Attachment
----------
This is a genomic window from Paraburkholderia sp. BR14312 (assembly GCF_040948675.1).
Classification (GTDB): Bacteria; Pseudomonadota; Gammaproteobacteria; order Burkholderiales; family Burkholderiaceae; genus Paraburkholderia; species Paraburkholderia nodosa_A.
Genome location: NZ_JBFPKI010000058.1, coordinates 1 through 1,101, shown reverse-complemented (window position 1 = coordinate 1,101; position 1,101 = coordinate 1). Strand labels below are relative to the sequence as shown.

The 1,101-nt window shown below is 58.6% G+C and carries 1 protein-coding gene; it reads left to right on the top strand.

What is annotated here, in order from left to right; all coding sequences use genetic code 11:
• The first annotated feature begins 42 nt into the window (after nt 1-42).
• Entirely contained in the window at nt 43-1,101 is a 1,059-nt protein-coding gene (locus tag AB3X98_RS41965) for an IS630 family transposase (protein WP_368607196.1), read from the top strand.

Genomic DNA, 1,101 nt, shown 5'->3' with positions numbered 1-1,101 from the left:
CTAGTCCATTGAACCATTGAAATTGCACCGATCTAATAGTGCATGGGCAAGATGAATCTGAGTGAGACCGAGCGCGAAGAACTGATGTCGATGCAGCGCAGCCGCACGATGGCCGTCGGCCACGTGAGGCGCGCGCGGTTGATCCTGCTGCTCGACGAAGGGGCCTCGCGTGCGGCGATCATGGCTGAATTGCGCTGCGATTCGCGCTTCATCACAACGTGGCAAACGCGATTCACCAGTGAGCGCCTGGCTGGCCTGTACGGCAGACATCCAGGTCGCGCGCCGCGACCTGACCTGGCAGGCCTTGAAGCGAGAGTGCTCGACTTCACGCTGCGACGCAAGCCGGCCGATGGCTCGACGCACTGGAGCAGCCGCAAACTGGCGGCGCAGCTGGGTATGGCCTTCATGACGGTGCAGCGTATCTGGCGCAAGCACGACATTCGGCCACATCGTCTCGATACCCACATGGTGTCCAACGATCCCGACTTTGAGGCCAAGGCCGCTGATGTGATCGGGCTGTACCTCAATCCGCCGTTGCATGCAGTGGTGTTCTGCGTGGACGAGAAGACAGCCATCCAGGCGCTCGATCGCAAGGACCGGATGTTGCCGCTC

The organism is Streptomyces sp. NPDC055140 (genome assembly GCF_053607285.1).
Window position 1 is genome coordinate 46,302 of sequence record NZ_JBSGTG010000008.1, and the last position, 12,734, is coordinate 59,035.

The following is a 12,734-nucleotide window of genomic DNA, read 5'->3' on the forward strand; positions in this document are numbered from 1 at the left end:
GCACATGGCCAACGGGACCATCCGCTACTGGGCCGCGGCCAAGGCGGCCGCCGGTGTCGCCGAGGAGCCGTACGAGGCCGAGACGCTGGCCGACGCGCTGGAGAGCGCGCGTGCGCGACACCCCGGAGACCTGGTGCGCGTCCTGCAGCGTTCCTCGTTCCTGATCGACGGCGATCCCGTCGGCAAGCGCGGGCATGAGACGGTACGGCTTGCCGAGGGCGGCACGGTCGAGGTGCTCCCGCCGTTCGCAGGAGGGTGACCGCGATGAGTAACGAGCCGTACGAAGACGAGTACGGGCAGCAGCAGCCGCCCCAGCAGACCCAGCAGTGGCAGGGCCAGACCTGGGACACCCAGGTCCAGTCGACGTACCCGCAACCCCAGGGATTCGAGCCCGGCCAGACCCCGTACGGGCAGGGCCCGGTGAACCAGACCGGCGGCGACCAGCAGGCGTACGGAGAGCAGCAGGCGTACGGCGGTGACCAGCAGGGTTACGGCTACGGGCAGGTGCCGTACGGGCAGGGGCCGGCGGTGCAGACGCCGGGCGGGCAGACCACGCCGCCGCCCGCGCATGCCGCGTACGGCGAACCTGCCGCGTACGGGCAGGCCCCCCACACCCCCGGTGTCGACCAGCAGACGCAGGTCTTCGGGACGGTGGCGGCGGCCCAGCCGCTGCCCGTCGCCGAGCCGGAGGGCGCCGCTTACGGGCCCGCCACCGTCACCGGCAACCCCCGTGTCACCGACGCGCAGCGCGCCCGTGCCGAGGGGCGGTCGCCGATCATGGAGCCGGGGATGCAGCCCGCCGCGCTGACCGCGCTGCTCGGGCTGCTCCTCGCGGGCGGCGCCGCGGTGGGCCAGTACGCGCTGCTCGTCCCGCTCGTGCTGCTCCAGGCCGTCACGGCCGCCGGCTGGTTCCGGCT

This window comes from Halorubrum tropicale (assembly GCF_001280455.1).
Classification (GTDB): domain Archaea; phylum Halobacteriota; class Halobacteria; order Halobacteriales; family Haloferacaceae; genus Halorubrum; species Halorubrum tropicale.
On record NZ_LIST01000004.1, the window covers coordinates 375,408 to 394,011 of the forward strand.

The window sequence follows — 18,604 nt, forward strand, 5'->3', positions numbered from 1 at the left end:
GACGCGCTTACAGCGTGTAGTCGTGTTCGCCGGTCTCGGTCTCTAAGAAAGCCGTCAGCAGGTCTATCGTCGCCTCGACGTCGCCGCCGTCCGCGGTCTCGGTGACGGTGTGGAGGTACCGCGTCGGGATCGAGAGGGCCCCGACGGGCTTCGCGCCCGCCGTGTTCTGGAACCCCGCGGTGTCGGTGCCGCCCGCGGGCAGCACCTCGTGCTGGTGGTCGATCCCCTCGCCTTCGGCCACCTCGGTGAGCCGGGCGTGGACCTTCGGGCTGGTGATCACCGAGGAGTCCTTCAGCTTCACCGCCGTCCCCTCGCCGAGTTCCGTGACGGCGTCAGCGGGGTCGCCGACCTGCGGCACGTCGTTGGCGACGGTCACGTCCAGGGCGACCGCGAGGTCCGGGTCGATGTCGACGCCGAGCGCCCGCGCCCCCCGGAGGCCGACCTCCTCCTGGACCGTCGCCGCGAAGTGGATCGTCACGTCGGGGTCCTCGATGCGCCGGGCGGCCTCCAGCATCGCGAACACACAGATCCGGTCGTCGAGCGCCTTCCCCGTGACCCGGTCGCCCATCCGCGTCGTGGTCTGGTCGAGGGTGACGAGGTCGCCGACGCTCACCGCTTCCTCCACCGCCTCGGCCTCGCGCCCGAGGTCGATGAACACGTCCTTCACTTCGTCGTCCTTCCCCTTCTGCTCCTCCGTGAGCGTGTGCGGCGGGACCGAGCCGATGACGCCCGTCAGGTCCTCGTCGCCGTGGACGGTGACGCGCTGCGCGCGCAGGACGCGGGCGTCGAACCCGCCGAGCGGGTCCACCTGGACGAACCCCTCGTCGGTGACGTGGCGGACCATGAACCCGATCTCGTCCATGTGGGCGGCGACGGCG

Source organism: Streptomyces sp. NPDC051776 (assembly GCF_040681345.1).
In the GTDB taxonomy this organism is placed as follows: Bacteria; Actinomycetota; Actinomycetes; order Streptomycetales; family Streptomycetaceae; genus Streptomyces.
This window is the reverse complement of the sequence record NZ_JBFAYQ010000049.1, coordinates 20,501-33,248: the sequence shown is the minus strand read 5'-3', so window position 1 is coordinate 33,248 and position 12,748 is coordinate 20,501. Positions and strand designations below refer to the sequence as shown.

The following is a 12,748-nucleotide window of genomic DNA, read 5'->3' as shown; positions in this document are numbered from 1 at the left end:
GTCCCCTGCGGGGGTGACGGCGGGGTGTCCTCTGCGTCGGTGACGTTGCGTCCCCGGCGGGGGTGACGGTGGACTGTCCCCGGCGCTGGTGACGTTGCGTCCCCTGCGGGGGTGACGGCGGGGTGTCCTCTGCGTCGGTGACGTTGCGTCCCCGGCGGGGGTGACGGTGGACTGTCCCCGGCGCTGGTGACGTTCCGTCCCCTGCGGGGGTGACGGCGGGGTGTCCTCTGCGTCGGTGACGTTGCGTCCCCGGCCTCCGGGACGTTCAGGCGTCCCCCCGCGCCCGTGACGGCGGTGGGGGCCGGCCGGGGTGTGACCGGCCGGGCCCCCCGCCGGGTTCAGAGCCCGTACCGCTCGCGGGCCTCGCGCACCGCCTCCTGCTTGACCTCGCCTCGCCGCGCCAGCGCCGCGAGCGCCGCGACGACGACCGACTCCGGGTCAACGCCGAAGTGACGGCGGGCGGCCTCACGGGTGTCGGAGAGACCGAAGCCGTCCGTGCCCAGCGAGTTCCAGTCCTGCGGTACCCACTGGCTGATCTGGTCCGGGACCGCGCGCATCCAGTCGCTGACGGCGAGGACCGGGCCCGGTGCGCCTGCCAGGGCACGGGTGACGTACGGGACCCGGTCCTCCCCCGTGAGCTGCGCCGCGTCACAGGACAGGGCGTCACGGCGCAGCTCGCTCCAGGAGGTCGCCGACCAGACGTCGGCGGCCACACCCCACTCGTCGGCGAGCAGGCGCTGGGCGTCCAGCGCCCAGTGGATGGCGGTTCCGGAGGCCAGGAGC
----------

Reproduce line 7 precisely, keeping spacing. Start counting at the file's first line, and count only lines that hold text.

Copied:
• Entirely contained in the window at nt 43-1,101 is a 1,059-nt protein-coding gene (locus tag AB3X98_RS41965) for an IS630 family transposase (protein WP_368607196.1), read from the top strand.